• Your inequality evaluation is like watching a magic show. I was impressed.　I immediately thought of the series to be suppressed from above, but I had no idea about the series to be suppressed from below. That was my main concern, so your answer is the best answer.　Thank you!! Feb 14, 2021 at 17:01
• If there is any concern, it is whether $(1-1/n)*\cdots (1-(N-1)/n)$ will converge. Feb 14, 2021 at 17:22
• I do not mention $\left(1-\frac1n\right)\cdots\left(1-\frac{N-1}n\right)$ in my answer. What I mention is$$\sum_{k=0}^N\frac1{k!}\left(1-\frac1n\right)\cdots\left(1-\frac{k-1}n\right).$$And the limit of this expression, when $n$ goes to infinity, is $\sum_{k=0}^N\frac1{k!}$ because it is a finite sum and because, for each $k\in\{0,1,\ldots,N\}$,$$\lim_{n\to\infty}\frac1{k!}\left(1-\frac1n\right)\cdots\left(1-\frac{k-1}n\right)=\frac1{k!}.$$ Feb 14, 2021 at 17:30
• Thanks for the comment; is the most important point that N is fixed, am I right? Feb 14, 2021 at 17:38
• It sure is!${}$ Feb 14, 2021 at 17:40

This appears as Theorem 8.1.6 in Strichartz's The Way of Analysis. The idea is the following:

• First use the series definition to develop some basic properties of $$\exp$$: it is strictly positive on $$\mathbb{R}$$, it is its own derivative, it is strictly increasing, it satisfies $$(\exp x)^n = \exp(nx)$$.

• Use the inverse function theorem to show that $$\exp$$ has an inverse function, call it $$\ln$$, which is differentiable. Use the chain rule to show $$\frac{d}{dx} \ln x = \frac{1}{x}$$. Also verify that $$\ln(1)=0$$ and $$\ln (x^n) = n \ln x$$.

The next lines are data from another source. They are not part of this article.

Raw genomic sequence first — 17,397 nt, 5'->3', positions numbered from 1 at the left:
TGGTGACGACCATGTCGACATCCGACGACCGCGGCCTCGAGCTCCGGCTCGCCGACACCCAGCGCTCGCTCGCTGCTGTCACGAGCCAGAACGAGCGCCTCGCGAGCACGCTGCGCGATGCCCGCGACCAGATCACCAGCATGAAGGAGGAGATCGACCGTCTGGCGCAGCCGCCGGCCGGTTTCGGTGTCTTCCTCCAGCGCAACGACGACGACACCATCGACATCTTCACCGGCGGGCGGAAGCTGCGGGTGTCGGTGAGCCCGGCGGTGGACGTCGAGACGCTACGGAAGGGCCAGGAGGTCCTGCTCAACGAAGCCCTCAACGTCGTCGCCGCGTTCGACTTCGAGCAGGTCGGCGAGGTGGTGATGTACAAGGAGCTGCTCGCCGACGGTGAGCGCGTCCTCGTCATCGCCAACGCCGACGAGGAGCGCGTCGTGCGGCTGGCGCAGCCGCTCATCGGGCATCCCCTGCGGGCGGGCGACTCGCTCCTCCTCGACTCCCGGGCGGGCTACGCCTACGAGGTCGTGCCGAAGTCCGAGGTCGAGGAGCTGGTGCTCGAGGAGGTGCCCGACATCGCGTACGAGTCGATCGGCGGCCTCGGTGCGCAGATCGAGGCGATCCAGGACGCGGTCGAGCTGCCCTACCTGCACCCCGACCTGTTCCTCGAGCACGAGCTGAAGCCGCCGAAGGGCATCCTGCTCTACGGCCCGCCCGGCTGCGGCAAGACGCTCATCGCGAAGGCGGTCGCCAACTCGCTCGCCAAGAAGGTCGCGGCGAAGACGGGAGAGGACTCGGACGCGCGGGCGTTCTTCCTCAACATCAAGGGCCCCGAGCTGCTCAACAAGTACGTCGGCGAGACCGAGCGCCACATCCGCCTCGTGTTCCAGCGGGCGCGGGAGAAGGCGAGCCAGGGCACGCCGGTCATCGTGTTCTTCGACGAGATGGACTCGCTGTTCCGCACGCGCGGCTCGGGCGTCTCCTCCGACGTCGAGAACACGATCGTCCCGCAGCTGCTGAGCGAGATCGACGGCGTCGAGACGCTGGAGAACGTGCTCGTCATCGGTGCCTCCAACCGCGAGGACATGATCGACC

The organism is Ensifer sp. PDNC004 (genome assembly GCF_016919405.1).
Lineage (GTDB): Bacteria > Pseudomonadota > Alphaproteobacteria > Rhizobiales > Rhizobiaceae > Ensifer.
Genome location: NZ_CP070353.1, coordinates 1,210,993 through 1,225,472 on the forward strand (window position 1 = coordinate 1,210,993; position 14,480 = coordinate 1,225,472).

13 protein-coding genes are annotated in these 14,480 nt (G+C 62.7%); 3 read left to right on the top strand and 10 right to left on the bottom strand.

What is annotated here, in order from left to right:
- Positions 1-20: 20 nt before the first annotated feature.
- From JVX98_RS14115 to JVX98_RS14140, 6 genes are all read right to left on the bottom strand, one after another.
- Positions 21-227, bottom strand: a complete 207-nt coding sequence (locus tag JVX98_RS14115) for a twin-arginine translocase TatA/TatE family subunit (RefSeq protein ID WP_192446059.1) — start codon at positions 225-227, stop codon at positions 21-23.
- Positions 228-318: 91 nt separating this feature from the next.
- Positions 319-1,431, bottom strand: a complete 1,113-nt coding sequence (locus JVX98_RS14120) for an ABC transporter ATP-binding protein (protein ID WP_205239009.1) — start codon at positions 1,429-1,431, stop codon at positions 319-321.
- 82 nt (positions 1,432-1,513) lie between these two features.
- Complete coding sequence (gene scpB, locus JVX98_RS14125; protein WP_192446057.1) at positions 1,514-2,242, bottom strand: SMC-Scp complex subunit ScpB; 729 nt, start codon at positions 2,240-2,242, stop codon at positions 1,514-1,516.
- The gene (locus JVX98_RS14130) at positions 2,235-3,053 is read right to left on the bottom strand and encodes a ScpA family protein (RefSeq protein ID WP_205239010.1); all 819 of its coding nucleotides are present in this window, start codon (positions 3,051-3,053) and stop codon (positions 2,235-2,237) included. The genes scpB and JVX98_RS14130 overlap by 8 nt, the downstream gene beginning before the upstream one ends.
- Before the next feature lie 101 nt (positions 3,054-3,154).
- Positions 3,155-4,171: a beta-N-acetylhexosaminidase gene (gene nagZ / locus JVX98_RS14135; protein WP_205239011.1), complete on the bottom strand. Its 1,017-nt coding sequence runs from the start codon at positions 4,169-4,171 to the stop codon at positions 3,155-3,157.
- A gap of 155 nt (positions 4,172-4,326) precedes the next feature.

• Write $$\lim_{n \to \infty} \ln \left(1 + \frac{1}{n}\right)^n = \lim_{n \to \infty} \frac{\ln\left(1 + \frac{1}{n}\right) - \ln(1)}{\frac{1}{n}} = \left.\frac{d}{dx}\right|_{x=1} \ln x = 1.$$

• Take $$\exp$$ of both sides and use the continuity of $$\exp$$ to conclude.

• Thanks for the answer. That's a very smart way of doing things. However, I am wondering if it is possible to exchange ln and the limit. Feb 14, 2021 at 16:58
• @BlueVarious: Yes, that would also work. Feb 14, 2021 at 16:59

So you want to show that $$\lim_{n\to\infty}\left(1+\frac1n\right)^n=\sum_{k=0}^\infty\frac{1}{k!}=:\exp(1)$$

Let $$s_n$$ be the partial sum of the series and $$t_n=\left(1+\frac1n\right)^n$$.

Then the binomial theorem implies that \begin{aligned} t_{n}=1+1+\frac{1}{2 !}\left(1-\frac{1}{n}\right)+\frac{1}{3 !}\left(1-\frac{1}{n}\right) &\left(1-\frac{2}{n}\right)+\cdots \\ &+\frac{1}{n !}\left(1-\frac{1}{n}\right)\left(1-\frac{2}{n}\right) \cdots\left(1-\frac{n-1}{n}\right) \end{aligned}

Thus $$t_n\le s_n$$, so that $$\limsup t_n\le \exp(1)\tag{1}$$

On the other hand, if $$n\ge m$$, then $$t_{n} \geq 1+1+\frac{1}{2 !}\left(1-\frac{1}{n}\right)+\cdots+\frac{1}{m !}\left(1-\frac{1}{n}\right) \cdots\left(1-\frac{m-1}{n}\right)$$ Let $$n\to\infty$$, keeping $$m$$ fixed you get $$\liminf _{n \rightarrow \infty} t_{n} \geq 1+1+\frac{1}{2 !}+\cdots+\frac{1}{m !}=s_m\tag{2}$$

Combining (1) and (2) you are done.

Notes. This is Theorem 3.31 in Rudin's Principles of Mathematical Analysis.

• Thank you for your answer. I don't know the concept of limsup or liminf, but am I correct in understanding that your answer is essentially equivalent to @José Carlos Santos 's answer? Feb 14, 2021 at 17:10
• @BlueVarious: you are welcome. they are slightly different. In my answer, it is not assumed that one knows a priori that the limit of $t_n$ exists.
– user9464
Feb 14, 2021 at 18:01